Continuing with free agent signings among the Founding Four NWHL teams, the Boston Pride recently signed forwards Emily Field and Jordan Smelker to the team. Where do they fit? We’ll examine their on-ice contributions thus far and see where they fit in the lineup.
While the Boston Pride have only signed six players so far — four forwards and two defensemen — GM Hayley Moore’s vision is already beginning to clarify itself to fans.
Smelker, a former RPI Engineer, graduated in 2013-14 with a degree in Biomedical Engineering. She captained the women’s ice hockey team her senior year, earning the team’s MVP award in the process, and was a finalist for the ECAC Hockey Best Defensive Forward Award.
She finished her college on-ice career with 86 points and 34 goals over 136 games, ranking top-two in team scoring each year she played. In between seasons at RPI the Anchorage, Alaska native played for Team USA in the 2012 U-22 Series against Canada.
After graduating from RPI, she won a Clarkson Cup with the Boston Blades of the CWHL.
Smelker came in sixth on the Boston Blades in points during the regular season, posting 15 points and eight goals, as well as a +17 ranking for the season, the same as then- and now-teammate Jillian Dempsey (who also made the jump to the Pride this summer, along with former Blades Bolden and Gagliardi) who netted four more points than Smelker.
On the ice, Smelker is an interesting mix of skills. She is a left-handed forward who can play both wing and center, and while I was unable to find more than a handful of games to watch, those games saw her mainly take right wing.
She plays an incredibly complete two-way game, never drifting at the top of the circle when she could instead block the opposing defender and prevent them from assisting on a play. She’s 5-foot-8 and uses her size to her advantage, stretching out to make herself a larger target than she actually is.
In addition to impressive defense, Smelker has a good slap pass, indicating both strength and great aim, and thinks on her feet. She’s able to take advantage of a turnover within the offensive zone and capitalize on it before the opposing defenders are able to set up in front of the net. She has a neat, effective wrister but is most dangerous on the backcheck.
She will fit in well alongside another scorer such as Dempsey or Amanda Pelkey, the first free agent to sign with the Boston Pride. Smelker’s size and offensive-defensive prowess will give Pelkey the room to move the puck through traffic without having to create it herself.
While Field is a forward, she and Smelker are not cut from the same cloth, with Field preferring the offensive portion of the forward’s game. She’s a clever player and opens up space by seeing options where others only see a wall of defenders.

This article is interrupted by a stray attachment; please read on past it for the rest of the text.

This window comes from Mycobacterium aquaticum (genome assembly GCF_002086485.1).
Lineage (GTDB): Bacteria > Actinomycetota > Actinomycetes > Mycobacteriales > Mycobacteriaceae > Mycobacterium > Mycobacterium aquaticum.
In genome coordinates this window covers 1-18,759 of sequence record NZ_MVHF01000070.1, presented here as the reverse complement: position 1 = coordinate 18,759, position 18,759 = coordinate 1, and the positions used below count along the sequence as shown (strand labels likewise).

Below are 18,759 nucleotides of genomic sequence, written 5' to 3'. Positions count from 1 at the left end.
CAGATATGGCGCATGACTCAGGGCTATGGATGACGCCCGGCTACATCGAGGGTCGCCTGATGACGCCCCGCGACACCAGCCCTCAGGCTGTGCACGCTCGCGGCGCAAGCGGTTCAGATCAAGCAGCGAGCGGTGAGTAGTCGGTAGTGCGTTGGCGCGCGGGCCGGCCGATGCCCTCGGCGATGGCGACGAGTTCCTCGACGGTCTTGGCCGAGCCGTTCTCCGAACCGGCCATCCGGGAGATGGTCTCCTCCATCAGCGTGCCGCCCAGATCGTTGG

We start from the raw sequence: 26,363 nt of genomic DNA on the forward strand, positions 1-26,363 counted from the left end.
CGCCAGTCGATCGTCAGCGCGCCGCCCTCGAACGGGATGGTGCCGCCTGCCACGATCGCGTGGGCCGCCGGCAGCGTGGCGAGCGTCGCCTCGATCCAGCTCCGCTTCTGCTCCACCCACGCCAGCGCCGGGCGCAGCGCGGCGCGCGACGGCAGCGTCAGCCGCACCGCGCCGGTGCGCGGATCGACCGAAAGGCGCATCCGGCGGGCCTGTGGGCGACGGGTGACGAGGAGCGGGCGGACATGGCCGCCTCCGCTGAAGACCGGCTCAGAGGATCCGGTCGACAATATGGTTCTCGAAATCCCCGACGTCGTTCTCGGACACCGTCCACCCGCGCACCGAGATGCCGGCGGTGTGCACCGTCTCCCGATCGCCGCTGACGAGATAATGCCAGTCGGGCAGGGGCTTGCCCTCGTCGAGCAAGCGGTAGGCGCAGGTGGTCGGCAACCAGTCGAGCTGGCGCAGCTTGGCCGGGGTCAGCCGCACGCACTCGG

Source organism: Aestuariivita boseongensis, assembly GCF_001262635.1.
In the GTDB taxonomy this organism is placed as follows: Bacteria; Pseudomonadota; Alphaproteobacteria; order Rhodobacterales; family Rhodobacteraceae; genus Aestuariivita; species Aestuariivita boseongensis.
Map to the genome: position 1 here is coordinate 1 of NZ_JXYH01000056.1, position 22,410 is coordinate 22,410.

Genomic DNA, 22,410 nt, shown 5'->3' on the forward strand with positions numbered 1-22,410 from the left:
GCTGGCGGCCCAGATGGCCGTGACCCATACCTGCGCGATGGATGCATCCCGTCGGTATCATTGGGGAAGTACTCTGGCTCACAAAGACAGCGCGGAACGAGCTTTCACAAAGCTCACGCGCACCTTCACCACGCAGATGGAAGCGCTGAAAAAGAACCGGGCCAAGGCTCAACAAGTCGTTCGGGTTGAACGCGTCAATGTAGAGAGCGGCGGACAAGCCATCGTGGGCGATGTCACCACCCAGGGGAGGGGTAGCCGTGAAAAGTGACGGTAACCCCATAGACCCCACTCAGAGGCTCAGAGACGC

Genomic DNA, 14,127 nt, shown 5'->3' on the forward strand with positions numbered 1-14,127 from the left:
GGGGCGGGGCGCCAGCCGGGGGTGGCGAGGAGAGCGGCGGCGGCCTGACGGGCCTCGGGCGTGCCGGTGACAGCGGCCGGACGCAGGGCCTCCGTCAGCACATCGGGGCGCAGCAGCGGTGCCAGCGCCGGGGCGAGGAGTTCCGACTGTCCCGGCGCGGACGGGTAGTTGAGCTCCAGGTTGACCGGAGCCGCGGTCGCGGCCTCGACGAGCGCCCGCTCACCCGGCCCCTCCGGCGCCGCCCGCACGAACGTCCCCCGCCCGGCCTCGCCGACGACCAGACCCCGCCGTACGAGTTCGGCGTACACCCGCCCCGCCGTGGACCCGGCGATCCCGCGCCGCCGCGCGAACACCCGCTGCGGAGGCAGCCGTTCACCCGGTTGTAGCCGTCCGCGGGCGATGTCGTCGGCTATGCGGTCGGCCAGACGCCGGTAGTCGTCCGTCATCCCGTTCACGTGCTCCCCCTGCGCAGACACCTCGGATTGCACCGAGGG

Field racked up 139 points and 52 goals over four seasons at Boston College, captaining the Eagles in her 2014-15 senior season. She was named to the Hockey East All-Rookie Team as a freshman and named a Hockey East Honorable Mention All-Star her sophomore and junior seasons. With Field on the team, the BC Eagles won two Beanpot Championships and made the NCAA Tournament every year.
Field won a gold medal with Team USA at the 2011 U-18 IIHF World Championships, where she scored a total of nine points and five goals over five games.
Looking at her game, it becomes clear that Field’s offensive talent will benefit the Pride and fit well within the roster already in place.
Field has soft hands, a smooth, quick pass, and an ability to skate the puck up the ice while playing an effective game of keep-away. Below, at about 1:25, is a great sequence where she skates it over the line for a 1-on-2 and with some clever deking, manages to not only out-wit the opposing defenders, but create an opportunity for herself that most wouldn’t see.
Field is No. 15 in white, scoring three of BC’s four goals in the video below. While all her goals are impressive, that one at 1:25 is something else.
And that’s one heck of a celly, to be sure.
At the risk of seeming like I think there’s only one player on the team, Field would actually do very well alongside Pelkey, though for different reasons than Smelker. Both are quick players, light on their feet and take the time to think more than a few moves ahead. Both can use their sticks in imaginative ways and have a soft touch on the puck.
Putting Pelkey and Field on a line together would create an embarrassment of riches in offensive chances for the Pride; Connecticut Whale GM Chris Ardito’s plan to stack the blue line deep makes more and more sense with every signing the Pride makes.